This past Sunday, I had to run to the local grocery store for my weekly groceries. With my four boys in tow. I didn’t have a lot of time so we ended up at the more expensive of the local grocery stores due simply to its convenience and of course, the promised land of sugar cookies that would be rewarded to said boys in tow. Sunday is not an optimal time to grocery shop by yourself. Add four boys to the mix and it becomes…well…even less than optimal. My “helpers” were pushing the cart down crowded aisles and before I could blink I had every Minion marketed grocery product in the store (well played, Illumination Entertainment). My budget was busted before I even got to the Dairy and Frozen sections and by that point, to be quite honest, I just didn’t care. I.JUST.WANTED.OUT. And you know EXACTLY what I’m talking about.
Groceries are an area where I realize I can save some serious dough though. And I should. It’s the only area in my personal budget that’s rather flexible.
The Huffington Post put out an article recently about people living on a food stamp budget and it really helps put things into perspective: What It’s Really Like to Cook on a Food Stamp Budget.
A SNAP (Supplemental Nutrition Assistance Program) affords each member of a family $4 per day to purchase food from food stamp participating grocery stores. The obstacles that the article presents to impoverished people using these programs are ones that I had never even considered. They extend far beyond the simple challenge of grocery shopping on such a small budget. For example, many participants don’t have an easy way to get to the grocery store because they have to rely on public transportation. Another example is the time to plan and cook a meal. I think we can all agree that we face that obstacle in our busy lives. Imagine if you had no choice. Imagine if you didn’t plan and cook, then, well, you just don’t eat.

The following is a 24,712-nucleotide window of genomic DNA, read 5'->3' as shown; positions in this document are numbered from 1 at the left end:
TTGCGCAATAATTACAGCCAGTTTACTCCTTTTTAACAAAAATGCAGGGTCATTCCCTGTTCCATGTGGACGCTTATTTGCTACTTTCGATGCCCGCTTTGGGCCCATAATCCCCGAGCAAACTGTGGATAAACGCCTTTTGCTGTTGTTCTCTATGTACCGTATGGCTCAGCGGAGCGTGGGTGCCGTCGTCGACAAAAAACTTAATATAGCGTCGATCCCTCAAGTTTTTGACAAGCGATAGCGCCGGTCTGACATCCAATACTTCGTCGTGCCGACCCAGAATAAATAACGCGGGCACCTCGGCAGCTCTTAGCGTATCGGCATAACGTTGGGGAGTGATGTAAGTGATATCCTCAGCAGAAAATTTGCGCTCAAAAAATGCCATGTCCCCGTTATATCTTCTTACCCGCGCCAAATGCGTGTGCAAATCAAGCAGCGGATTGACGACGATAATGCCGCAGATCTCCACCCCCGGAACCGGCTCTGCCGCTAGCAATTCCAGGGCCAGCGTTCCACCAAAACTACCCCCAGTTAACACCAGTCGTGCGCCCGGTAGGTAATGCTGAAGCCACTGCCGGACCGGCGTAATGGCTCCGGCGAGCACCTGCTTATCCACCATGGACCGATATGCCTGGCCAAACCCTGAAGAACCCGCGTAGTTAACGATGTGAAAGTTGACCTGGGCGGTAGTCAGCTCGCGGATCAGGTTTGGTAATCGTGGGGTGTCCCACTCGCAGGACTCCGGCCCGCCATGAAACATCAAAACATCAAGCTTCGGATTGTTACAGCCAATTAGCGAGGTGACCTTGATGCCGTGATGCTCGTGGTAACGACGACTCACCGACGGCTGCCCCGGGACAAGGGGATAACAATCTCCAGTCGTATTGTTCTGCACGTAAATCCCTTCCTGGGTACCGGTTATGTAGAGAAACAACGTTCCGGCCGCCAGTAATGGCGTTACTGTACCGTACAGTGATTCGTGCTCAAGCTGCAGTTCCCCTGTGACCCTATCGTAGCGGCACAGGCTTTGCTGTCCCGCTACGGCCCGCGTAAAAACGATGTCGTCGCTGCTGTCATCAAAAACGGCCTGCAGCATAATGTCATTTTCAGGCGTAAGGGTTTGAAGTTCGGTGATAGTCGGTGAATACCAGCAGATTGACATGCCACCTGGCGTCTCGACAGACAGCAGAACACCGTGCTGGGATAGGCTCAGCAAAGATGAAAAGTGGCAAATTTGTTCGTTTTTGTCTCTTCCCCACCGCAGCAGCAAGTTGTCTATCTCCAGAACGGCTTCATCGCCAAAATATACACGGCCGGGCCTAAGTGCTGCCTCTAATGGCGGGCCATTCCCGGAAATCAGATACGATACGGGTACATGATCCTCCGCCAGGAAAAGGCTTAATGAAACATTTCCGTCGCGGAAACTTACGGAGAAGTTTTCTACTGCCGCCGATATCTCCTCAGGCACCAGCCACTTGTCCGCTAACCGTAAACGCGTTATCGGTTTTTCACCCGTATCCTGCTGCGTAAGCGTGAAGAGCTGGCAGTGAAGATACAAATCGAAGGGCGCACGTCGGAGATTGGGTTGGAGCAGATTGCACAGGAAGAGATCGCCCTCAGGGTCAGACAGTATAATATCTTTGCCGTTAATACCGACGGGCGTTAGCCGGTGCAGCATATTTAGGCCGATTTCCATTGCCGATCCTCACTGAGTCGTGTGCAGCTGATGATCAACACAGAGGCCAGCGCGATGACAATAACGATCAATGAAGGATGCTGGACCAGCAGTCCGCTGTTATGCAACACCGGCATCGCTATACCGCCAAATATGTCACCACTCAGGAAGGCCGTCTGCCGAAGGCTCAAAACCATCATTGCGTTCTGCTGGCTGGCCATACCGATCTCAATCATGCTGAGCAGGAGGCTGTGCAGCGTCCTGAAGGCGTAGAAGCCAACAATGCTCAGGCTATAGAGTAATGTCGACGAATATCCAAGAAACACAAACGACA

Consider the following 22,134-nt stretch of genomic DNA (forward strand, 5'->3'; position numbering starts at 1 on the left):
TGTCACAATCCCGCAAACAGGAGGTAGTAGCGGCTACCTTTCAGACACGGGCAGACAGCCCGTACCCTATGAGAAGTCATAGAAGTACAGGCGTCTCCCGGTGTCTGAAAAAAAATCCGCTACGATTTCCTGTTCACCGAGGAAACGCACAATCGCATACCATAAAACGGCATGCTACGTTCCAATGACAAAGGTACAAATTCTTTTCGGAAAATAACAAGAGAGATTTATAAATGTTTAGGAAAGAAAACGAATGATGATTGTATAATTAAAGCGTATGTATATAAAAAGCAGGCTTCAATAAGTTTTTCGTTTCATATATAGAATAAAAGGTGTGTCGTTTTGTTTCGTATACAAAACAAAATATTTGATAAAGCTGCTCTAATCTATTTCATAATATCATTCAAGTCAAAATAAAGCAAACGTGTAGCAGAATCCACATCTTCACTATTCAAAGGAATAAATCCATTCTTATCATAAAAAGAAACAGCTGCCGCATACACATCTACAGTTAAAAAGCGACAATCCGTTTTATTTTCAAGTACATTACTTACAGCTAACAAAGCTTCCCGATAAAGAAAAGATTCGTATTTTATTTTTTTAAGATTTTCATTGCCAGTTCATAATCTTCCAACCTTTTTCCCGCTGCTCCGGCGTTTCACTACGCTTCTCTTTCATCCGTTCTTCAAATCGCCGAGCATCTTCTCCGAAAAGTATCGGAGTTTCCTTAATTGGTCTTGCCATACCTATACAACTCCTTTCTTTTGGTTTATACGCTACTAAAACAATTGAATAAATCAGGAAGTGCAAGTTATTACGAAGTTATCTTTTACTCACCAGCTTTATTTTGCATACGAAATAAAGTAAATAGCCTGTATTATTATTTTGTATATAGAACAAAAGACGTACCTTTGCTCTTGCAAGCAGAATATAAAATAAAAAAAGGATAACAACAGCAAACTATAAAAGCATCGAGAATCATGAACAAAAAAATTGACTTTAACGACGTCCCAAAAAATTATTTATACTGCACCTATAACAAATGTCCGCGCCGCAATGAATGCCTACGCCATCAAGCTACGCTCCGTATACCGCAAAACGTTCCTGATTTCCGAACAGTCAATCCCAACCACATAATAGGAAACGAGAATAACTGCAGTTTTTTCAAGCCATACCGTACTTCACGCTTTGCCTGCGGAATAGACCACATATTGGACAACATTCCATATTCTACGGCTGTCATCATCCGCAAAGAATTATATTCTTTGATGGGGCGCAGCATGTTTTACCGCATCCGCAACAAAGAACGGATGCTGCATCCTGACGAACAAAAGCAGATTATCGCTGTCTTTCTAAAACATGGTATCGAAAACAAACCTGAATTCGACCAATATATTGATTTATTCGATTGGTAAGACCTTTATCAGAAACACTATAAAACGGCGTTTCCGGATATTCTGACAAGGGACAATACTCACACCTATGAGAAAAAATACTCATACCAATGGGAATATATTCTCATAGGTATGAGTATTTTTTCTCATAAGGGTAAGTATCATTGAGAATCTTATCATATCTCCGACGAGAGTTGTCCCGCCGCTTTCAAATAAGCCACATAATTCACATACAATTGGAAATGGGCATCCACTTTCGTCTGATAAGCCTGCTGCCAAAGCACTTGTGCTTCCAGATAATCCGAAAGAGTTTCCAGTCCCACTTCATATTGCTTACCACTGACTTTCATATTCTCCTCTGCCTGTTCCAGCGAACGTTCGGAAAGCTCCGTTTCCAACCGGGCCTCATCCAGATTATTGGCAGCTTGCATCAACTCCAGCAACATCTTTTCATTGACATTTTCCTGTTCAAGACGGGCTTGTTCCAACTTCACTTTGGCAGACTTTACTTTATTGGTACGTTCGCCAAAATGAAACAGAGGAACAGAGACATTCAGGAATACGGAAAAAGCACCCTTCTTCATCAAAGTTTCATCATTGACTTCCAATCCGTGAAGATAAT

The article not only makes me stop and think about the cost of that luxury Minion yogurt sitting in my fridge right this minute (and I say yogurt because the other three yogurts were gobbled up before I could even put them in the fridge), but about the people who really can’t afford that luxury. It also made me think about how wasteful we can be with our groceries and how with a little planning, we may have an extra $5 at the end of our grocery trip that could put food into a local pantry, other than our own.
Maybe this article could help reduce our own budget and as a result of this reduction, we could help someone else’s budget.
Definitely food for thought.
Written on 8/4/2015 by Courtney Murphy